Kate Hudson's Fabletics Betting Big On Physical Stores, Plans To Quadruple Number Of Locations
Activewear retailer Fabletics, best known as an online retailer, is planning to open 75 new brick-and-mortar locations in addition to its existing 25 stores. The brand was co-founded five years ago by actress Kate Hudson.
The new stores will be both in the United States and elsewhere, though a timetable for their opening has yet to be released.
Later this year, the company will open a store in Bellevue, Washington, that will feature a new design, such as a "leggings bar" and a "selfie wall" for pictures.
"We are a digitally native company, so we've been able to really understand our customers — what they want, where they reside," Kate Hudson told CNBC. "At a time when people are very nervous about retail, [our customers] still want the retail shopping experience."
The brand will try to take advantage of the fact that the activewear sector is a strong spot in the otherwise humdrum apparel and footwear market. In 2017, activewear sales were up about 8% compared with the year before, according to L2 Digital. Sales in the space also surpassed apparel and footwear sales, which were up about 2.5% each.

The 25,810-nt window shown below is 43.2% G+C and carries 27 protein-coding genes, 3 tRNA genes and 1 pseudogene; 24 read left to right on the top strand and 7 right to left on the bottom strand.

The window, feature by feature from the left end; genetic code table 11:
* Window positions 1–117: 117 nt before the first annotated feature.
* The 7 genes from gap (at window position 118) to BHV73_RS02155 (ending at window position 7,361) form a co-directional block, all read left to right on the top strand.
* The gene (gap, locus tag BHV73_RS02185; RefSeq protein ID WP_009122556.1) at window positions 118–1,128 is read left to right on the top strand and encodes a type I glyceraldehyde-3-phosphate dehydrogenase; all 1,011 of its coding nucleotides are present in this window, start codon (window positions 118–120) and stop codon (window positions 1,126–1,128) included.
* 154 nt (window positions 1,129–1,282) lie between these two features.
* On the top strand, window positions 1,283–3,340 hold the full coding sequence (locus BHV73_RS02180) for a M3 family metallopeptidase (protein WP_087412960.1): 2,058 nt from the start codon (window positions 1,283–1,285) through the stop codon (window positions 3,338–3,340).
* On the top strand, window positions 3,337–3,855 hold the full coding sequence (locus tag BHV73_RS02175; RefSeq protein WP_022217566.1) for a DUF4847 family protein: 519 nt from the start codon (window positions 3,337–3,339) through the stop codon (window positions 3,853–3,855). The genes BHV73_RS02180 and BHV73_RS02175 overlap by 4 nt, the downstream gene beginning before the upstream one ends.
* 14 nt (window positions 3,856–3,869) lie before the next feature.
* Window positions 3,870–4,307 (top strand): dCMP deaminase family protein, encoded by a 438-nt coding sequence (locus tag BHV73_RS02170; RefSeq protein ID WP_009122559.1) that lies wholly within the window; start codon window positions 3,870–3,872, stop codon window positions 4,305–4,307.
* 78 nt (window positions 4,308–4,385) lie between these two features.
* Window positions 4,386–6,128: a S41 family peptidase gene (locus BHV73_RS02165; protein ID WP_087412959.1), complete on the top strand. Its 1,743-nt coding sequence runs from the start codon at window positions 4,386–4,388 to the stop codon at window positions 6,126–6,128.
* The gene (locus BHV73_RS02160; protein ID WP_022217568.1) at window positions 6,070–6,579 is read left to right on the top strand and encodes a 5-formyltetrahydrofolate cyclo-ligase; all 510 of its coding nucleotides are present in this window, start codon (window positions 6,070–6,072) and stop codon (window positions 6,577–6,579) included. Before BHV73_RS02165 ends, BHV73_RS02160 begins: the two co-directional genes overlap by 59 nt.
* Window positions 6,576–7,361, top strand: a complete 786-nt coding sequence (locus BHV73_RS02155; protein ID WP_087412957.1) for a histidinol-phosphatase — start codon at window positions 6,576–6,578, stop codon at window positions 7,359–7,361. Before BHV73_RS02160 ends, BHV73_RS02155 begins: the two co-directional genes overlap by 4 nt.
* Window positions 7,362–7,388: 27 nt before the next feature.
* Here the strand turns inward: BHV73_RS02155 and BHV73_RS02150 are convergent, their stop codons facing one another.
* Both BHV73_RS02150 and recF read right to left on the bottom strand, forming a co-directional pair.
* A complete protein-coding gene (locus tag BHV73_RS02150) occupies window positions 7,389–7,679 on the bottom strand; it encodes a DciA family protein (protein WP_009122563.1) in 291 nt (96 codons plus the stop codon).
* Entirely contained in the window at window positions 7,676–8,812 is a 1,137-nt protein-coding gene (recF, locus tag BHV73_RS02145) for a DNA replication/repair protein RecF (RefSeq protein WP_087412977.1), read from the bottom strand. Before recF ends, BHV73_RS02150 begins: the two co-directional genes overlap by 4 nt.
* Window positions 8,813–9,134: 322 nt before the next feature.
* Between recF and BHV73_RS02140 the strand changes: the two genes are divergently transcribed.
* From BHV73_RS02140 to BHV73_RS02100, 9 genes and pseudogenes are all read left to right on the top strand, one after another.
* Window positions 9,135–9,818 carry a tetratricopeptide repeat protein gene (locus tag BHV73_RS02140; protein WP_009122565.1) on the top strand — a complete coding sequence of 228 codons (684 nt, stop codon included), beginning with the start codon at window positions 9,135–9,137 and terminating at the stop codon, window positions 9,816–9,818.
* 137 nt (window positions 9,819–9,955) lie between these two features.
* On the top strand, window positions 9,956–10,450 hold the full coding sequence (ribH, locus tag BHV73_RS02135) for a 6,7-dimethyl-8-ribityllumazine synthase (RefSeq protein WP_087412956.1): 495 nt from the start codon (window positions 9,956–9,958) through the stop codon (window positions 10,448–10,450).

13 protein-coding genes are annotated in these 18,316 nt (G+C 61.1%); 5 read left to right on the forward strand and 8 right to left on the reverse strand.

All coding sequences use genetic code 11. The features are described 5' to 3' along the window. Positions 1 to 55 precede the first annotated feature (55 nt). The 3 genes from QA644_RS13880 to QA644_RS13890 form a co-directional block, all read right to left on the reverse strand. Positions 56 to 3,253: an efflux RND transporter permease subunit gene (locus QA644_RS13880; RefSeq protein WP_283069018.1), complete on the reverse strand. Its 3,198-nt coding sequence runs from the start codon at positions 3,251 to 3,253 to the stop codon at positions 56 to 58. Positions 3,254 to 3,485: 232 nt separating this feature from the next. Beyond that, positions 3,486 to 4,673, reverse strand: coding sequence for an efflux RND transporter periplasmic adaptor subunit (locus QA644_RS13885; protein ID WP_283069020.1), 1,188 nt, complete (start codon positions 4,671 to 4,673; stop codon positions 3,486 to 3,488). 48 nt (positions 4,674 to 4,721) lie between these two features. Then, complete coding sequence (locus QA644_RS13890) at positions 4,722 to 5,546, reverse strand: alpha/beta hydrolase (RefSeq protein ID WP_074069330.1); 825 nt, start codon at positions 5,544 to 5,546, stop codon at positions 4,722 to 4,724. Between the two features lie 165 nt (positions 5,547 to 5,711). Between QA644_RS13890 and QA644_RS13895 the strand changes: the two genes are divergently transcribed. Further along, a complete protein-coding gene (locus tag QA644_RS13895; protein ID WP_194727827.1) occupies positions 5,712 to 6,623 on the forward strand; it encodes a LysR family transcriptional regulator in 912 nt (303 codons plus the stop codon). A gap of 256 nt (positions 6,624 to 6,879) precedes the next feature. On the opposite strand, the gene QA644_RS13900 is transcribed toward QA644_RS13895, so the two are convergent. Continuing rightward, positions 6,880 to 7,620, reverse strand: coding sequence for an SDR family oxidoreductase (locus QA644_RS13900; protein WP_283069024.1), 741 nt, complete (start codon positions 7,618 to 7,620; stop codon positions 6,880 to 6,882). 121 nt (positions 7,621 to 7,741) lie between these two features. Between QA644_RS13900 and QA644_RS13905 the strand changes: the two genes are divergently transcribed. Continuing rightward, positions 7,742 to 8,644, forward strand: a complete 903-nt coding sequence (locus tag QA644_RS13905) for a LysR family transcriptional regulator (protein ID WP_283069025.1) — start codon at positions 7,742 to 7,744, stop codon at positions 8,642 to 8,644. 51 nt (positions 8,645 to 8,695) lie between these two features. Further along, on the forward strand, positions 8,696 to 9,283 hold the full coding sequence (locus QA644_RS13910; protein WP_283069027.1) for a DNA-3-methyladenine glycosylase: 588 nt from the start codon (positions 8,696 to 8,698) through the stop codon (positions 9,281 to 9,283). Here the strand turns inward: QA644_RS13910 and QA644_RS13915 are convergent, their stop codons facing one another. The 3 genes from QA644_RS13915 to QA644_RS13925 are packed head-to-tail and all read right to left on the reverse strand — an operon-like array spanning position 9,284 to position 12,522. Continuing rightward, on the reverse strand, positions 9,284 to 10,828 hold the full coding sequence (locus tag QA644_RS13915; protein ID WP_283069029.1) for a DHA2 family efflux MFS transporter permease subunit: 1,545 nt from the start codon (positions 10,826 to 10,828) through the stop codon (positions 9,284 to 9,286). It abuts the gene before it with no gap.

That said, wholesale revenue growth in activewear has been sluggish in recent years, meaning that increased revenues for the sector mostly depend on ramping up online sales, L2 Digital said in its Activewear U.S. 2018 report. That, or opening physical stores that shoppers want to go to.
The sector is quite competitive with the likes of Nike, Athleta, Lululemon and Outdoor Voices in the game. For its part, Fabletics says it has 1.4 million VIP members, with more than 25% joining the subscription program through a friend’s referral, Retail Dive reports. Building up its physical store count will boost its marketing and sales.
Subscription-based online shoe and apparel retailer JustFab Inc. co-CEOs Don Ressler and Adam Goldenberg launched Fabletics with Hudson to take advantage of a gap they perceived in the activewear marketplace. There were luxury brands, but none that offered stylish gear at a more accessible price point.